We Are All Di­min­ished

On cit­i­zen­ship and the void in Aus­tralian pol­i­tics

The Monthly (Australia) - - CONTENTS - Com­ment by Don Wat­son

My mother is 98. As the re­spon­si­ble au­thor­i­ties ac­cept only cur­rent pass­ports and li­cences as pho­to­graphic proof of iden­tity, when hers ex­pired she lost, as a con­tin­u­ing hu­man be­ing, a cer­tain amount of pur­chase with them. In the ab­sence of the vi­tal doc­u­ments, the au­thor­i­ties de­manded her birth cer­tifi­cate; alas, when he reg­is­tered her birth in 1919, her fa­ther – a de­cent cit­i­zen in ev­ery way, but ab­sent-minded – wrote down the wrong date. He was just a day out, but with these things it may as well have been a decade. It took 98 years for the au­thor­i­ties to spot the anom­aly. Un­aware that her fa­ther had writ­ten the 7th on her birth cer­tifi­cate, all her life on ev­ery form she ever filled in my mother had writ­ten the 6th. Now they’ve sprung her, and un­less we can find a way to sat­isfy the pow­ers that she is for them as she is for us, and the same per­son whose ex­is­tence has been of­fi­cially ac­cepted for nearly a hun­dred years, her bed in the aged-care cen­tre will be near as dammit terra nul­lius. I sup­pose we could hire a cou­ple of silks and take it to the High Court, as those par­lia­men­tar­i­ans were forced to do when, like Grandpa, they slipped up with their forms. But we don’t have the money, and even if we did, we might have to take my mother too – as proof, you know – and she doesn’t travel so well these days. Be­sides, while we think we have com­mon sense and jus­tice on our side, long ex­pe­ri­ence and our very na­tures in­cline us to doubt that the court would so hold, even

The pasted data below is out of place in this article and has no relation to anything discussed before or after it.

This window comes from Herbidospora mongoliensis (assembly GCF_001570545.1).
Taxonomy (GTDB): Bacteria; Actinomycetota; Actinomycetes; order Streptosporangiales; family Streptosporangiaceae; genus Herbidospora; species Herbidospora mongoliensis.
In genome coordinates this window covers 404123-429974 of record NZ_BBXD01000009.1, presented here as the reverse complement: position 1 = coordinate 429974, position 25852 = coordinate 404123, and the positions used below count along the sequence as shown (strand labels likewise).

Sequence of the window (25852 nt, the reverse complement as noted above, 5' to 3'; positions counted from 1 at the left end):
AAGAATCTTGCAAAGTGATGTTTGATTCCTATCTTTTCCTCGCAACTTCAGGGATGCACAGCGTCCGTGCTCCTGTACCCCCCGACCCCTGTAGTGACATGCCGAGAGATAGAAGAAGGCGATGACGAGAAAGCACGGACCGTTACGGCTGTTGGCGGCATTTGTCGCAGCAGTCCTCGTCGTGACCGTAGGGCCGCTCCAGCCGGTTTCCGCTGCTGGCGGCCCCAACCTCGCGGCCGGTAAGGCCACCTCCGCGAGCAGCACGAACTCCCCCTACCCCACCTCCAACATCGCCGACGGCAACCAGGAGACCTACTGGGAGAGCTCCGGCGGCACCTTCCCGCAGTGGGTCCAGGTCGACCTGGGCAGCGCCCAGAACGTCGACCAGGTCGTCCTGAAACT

Un­less we blame them for not be­ing born in such a pleas­ant place as this, the refugees are guilty of noth­ing more than the in­el­i­gi­ble MPs are, or my mother is.